John F. Morgan, MD, MA
In patients with bulimia nervosa (BN), are antidepressants effective for increasing remission and clinical improvement?
Studies were identified by searching MEDLINE; EMBASE/Excerpta Medica; LILACS; PsycLIT; SCISEARCH; the Cochrane Depression, Anxiety, and Neurosis Group Database of Trials; the Cochrane Controlled Trials Register; Clinical Evidence; and reference lists. The International Journal of Eating Disorders was also hand searched, and authors and pharmaceutical companies were contacted.
Studies were selected if they were randomized controlled trials (RCTs) that compared any antidepressant with placebo for ≥ 4 weeks in patients with BN. RCTs were excluded if patients had binge-eating or purging-type anorexia nervosa or binge-eating disorder.
2 reviewers assessed the quality of RCTs and extracted data on patients, study characteristics, drug regimens, and outcomes (including remission [100% reduction in binge or purge episodes], clinical improvement ≥ 50% reduction in binge or purge episodes], and dropouts).
16 RCTs (1300 patients) met the selection criteria. Any antidepressant was better than placebo for increasing remission at a mean follow-up of 8 weeks (8 RCTs) and clinical improvement at a mean follow-up of 9 weeks (8 RCTs) (Table). Groups did not differ for dropout rates (14 RCTs) (Table).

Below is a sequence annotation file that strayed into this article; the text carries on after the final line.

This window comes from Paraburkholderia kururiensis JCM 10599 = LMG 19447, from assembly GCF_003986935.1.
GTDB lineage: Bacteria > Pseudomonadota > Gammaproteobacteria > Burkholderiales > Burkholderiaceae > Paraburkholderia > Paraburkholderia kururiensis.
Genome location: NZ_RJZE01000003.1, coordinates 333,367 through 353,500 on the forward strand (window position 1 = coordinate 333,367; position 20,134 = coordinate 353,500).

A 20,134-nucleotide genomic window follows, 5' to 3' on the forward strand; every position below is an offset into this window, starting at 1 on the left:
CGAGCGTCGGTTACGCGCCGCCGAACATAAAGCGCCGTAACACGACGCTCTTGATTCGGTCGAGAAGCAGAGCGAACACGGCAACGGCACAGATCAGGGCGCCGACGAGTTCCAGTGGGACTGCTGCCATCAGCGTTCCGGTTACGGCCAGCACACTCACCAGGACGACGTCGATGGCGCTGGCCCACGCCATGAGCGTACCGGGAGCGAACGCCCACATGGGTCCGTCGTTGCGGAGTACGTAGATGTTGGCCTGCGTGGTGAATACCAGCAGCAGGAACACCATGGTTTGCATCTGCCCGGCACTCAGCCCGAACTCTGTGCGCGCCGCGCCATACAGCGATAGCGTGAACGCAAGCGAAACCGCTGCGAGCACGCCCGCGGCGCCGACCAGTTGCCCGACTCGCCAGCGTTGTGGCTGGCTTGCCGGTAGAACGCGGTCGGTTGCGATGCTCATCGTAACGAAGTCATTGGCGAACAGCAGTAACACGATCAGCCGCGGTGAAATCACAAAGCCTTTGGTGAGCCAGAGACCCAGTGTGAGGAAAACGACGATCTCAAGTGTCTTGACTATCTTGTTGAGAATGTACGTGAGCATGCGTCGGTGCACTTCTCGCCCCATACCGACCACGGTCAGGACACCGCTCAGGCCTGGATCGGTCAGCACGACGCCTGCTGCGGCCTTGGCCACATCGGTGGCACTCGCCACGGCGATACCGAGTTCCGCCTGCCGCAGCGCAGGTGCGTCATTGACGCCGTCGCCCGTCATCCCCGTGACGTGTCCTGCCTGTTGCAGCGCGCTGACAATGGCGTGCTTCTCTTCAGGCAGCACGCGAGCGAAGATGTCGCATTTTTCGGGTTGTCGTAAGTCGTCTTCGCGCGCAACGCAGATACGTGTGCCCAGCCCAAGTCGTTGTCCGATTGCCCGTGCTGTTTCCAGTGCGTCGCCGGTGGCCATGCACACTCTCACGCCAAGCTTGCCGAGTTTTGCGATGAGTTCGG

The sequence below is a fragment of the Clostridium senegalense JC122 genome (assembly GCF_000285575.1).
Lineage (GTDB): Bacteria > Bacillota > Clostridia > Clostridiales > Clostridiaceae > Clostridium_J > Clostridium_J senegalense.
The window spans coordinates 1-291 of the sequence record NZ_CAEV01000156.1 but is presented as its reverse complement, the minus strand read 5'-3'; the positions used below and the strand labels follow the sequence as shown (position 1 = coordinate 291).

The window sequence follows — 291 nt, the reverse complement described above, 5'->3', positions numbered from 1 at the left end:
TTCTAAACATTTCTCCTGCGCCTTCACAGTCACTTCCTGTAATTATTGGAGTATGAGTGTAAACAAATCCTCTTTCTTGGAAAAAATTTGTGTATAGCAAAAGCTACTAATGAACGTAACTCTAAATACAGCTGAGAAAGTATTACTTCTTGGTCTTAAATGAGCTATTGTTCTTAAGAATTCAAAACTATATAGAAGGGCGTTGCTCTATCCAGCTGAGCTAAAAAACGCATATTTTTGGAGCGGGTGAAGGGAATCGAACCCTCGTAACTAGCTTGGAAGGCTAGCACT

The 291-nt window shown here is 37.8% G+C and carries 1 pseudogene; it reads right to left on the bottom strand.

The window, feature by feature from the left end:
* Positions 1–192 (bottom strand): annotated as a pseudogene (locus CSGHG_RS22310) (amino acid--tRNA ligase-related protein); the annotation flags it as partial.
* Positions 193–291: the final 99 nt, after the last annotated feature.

In patients with bulimia nervosa, antidepressants are effective in the short term for increasing remission and clinical improvement rates.
Antidepressants vs placebo for bulimia nervosa at 6 to 16 weeks*
*MAOIs = monoamine oxidase inhibitors; SSRIs = selective serotonin reuptake inhibitors; TCAs = tricyclic antidepressants. Other abbreviations defined in Glossary; RBI, RRR, RRI, NNT, NNH, and CI calculated from data in article.
Morgan JF. Review: Antidepressants increase remission and clinical improvement in bulimia nervosa. Ann Intern Med. ;136:106. doi: 10.7326/ACPJC-2002-136-3-106
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Published: Ann Intern Med. 2002;136(3):106.
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